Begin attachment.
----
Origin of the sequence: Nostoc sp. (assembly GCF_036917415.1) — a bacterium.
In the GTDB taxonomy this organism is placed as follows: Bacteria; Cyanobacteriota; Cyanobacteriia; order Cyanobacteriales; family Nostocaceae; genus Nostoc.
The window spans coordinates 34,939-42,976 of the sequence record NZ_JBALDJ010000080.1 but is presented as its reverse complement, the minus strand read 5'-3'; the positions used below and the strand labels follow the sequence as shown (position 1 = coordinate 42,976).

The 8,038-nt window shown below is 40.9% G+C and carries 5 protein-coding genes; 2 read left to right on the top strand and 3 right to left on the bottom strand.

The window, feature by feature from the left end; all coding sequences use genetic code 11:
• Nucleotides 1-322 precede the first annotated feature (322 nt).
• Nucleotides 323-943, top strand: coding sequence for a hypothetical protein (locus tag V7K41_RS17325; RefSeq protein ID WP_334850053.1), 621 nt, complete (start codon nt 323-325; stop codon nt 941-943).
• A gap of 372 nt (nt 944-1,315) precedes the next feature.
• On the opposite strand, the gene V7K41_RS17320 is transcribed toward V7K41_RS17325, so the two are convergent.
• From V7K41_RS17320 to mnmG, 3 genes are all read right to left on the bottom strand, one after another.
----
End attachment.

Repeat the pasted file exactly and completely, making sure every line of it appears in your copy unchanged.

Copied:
Origin of the sequence: Nostoc sp. (assembly GCF_036917415.1) — a bacterium.
In the GTDB taxonomy this organism is placed as follows: Bacteria; Cyanobacteriota; Cyanobacteriia; order Cyanobacteriales; family Nostocaceae; genus Nostoc.
The window spans coordinates 34,939-42,976 of the sequence record NZ_JBALDJ010000080.1 but is presented as its reverse complement, the minus strand read 5'-3'; the positions used below and the strand labels follow the sequence as shown (position 1 = coordinate 42,976).

The 8,038-nt window shown below is 40.9% G+C and carries 5 protein-coding genes; 2 read left to right on the top strand and 3 right to left on the bottom strand.

The window, feature by feature from the left end; all coding sequences use genetic code 11:
• Nucleotides 1-322 precede the first annotated feature (322 nt).
• Nucleotides 323-943, top strand: coding sequence for a hypothetical protein (locus tag V7K41_RS17325; RefSeq protein ID WP_334850053.1), 621 nt, complete (start codon nt 323-325; stop codon nt 941-943).
• A gap of 372 nt (nt 944-1,315) precedes the next feature.
• On the opposite strand, the gene V7K41_RS17320 is transcribed toward V7K41_RS17325, so the two are convergent.
• From V7K41_RS17320 to mnmG, 3 genes are all read right to left on the bottom strand, one after another.